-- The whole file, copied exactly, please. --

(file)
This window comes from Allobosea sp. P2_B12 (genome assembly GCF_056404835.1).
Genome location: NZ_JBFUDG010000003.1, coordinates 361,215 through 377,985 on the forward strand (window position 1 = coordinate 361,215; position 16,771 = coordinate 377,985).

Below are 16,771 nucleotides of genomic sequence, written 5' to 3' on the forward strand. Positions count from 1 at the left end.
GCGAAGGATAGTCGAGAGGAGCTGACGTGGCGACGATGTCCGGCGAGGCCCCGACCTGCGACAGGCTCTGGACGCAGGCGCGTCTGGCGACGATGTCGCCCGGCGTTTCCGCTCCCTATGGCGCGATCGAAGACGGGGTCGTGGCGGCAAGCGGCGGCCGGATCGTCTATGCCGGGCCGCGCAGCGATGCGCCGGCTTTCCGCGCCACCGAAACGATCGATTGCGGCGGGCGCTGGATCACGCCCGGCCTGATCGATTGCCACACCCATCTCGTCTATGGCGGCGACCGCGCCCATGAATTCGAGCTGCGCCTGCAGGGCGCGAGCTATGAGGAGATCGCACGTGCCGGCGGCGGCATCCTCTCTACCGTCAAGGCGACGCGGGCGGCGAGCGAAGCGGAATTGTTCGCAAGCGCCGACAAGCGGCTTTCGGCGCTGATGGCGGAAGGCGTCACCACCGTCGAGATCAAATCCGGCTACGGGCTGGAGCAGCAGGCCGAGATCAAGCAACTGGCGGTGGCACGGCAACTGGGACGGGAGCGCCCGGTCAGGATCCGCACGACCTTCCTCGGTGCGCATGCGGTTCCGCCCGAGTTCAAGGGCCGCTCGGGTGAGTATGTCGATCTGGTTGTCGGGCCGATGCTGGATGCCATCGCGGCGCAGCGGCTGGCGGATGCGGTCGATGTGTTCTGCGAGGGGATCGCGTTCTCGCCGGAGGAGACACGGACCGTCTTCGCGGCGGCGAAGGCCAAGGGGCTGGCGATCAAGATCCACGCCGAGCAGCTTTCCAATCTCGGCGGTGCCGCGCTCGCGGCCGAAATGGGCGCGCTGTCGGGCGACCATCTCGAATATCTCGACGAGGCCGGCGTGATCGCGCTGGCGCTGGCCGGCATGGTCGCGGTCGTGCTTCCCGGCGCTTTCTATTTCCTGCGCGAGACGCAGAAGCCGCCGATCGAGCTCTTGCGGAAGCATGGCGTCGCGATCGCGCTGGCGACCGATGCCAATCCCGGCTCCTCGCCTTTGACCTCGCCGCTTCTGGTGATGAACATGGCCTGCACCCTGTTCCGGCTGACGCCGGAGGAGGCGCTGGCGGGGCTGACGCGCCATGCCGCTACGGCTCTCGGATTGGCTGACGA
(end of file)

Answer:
This window comes from Allobosea sp. P2_B12 (genome assembly GCF_056404835.1).
Genome location: NZ_JBFUDG010000003.1, coordinates 361,215 through 377,985 on the forward strand (window position 1 = coordinate 361,215; position 16,771 = coordinate 377,985).

Below are 16,771 nucleotides of genomic sequence, written 5' to 3' on the forward strand. Positions count from 1 at the left end.
GCGAAGGATAGTCGAGAGGAGCTGACGTGGCGACGATGTCCGGCGAGGCCCCGACCTGCGACAGGCTCTGGACGCAGGCGCGTCTGGCGACGATGTCGCCCGGCGTTTCCGCTCCCTATGGCGCGATCGAAGACGGGGTCGTGGCGGCAAGCGGCGGCCGGATCGTCTATGCCGGGCCGCGCAGCGATGCGCCGGCTTTCCGCGCCACCGAAACGATCGATTGCGGCGGGCGCTGGATCACGCCCGGCCTGATCGATTGCCACACCCATCTCGTCTATGGCGGCGACCGCGCCCATGAATTCGAGCTGCGCCTGCAGGGCGCGAGCTATGAGGAGATCGCACGTGCCGGCGGCGGCATCCTCTCTACCGTCAAGGCGACGCGGGCGGCGAGCGAAGCGGAATTGTTCGCAAGCGCCGACAAGCGGCTTTCGGCGCTGATGGCGGAAGGCGTCACCACCGTCGAGATCAAATCCGGCTACGGGCTGGAGCAGCAGGCCGAGATCAAGCAACTGGCGGTGGCACGGCAACTGGGACGGGAGCGCCCGGTCAGGATCCGCACGACCTTCCTCGGTGCGCATGCGGTTCCGCCCGAGTTCAAGGGCCGCTCGGGTGAGTATGTCGATCTGGTTGTCGGGCCGATGCTGGATGCCATCGCGGCGCAGCGGCTGGCGGATGCGGTCGATGTGTTCTGCGAGGGGATCGCGTTCTCGCCGGAGGAGACACGGACCGTCTTCGCGGCGGCGAAGGCCAAGGGGCTGGCGATCAAGATCCACGCCGAGCAGCTTTCCAATCTCGGCGGTGCCGCGCTCGCGGCCGAAATGGGCGCGCTGTCGGGCGACCATCTCGAATATCTCGACGAGGCCGGCGTGATCGCGCTGGCGCTGGCCGGCATGGTCGCGGTCGTGCTTCCCGGCGCTTTCTATTTCCTGCGCGAGACGCAGAAGCCGCCGATCGAGCTCTTGCGGAAGCATGGCGTCGCGATCGCGCTGGCGACCGATGCCAATCCCGGCTCCTCGCCTTTGACCTCGCCGCTTCTGGTGATGAACATGGCCTGCACCCTGTTCCGGCTGACGCCGGAGGAGGCGCTGGCGGGGCTGACGCGCCATGCCGCTACGGCTCTCGGATTGGCTGACGA